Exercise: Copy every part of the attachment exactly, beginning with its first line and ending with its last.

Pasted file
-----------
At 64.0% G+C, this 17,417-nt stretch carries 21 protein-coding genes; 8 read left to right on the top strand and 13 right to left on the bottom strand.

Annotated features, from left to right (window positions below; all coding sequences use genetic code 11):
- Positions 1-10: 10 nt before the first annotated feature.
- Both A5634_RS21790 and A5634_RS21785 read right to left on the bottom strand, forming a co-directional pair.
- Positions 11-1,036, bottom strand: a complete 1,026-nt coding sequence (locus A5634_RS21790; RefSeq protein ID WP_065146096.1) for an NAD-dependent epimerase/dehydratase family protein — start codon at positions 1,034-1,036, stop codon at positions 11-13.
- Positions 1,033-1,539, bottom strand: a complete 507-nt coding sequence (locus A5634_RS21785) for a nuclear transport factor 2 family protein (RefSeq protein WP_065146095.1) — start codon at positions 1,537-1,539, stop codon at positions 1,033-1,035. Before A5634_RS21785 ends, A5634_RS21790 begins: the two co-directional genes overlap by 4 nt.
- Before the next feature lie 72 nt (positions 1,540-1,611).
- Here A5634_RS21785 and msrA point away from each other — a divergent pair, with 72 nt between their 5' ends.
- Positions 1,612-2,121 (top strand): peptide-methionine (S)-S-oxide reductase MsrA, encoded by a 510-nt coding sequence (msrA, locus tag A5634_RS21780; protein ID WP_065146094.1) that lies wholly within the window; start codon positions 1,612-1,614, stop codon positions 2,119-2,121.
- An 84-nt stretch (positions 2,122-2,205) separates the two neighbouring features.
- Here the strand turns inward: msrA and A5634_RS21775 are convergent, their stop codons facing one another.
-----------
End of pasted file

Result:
At 64.0% G+C, this 17,417-nt stretch carries 21 protein-coding genes; 8 read left to right on the top strand and 13 right to left on the bottom strand.

Annotated features, from left to right (window positions below; all coding sequences use genetic code 11):
- Positions 1-10: 10 nt before the first annotated feature.
- Both A5634_RS21790 and A5634_RS21785 read right to left on the bottom strand, forming a co-directional pair.
- Positions 11-1,036, bottom strand: a complete 1,026-nt coding sequence (locus A5634_RS21790; RefSeq protein ID WP_065146096.1) for an NAD-dependent epimerase/dehydratase family protein — start codon at positions 1,034-1,036, stop codon at positions 11-13.
- Positions 1,033-1,539, bottom strand: a complete 507-nt coding sequence (locus A5634_RS21785) for a nuclear transport factor 2 family protein (RefSeq protein WP_065146095.1) — start codon at positions 1,537-1,539, stop codon at positions 1,033-1,035. Before A5634_RS21785 ends, A5634_RS21790 begins: the two co-directional genes overlap by 4 nt.
- Before the next feature lie 72 nt (positions 1,540-1,611).
- Here A5634_RS21785 and msrA point away from each other — a divergent pair, with 72 nt between their 5' ends.
- Positions 1,612-2,121 (top strand): peptide-methionine (S)-S-oxide reductase MsrA, encoded by a 510-nt coding sequence (msrA, locus tag A5634_RS21780; protein ID WP_065146094.1) that lies wholly within the window; start codon positions 1,612-1,614, stop codon positions 2,119-2,121.
- An 84-nt stretch (positions 2,122-2,205) separates the two neighbouring features.
- Here the strand turns inward: msrA and A5634_RS21775 are convergent, their stop codons facing one another.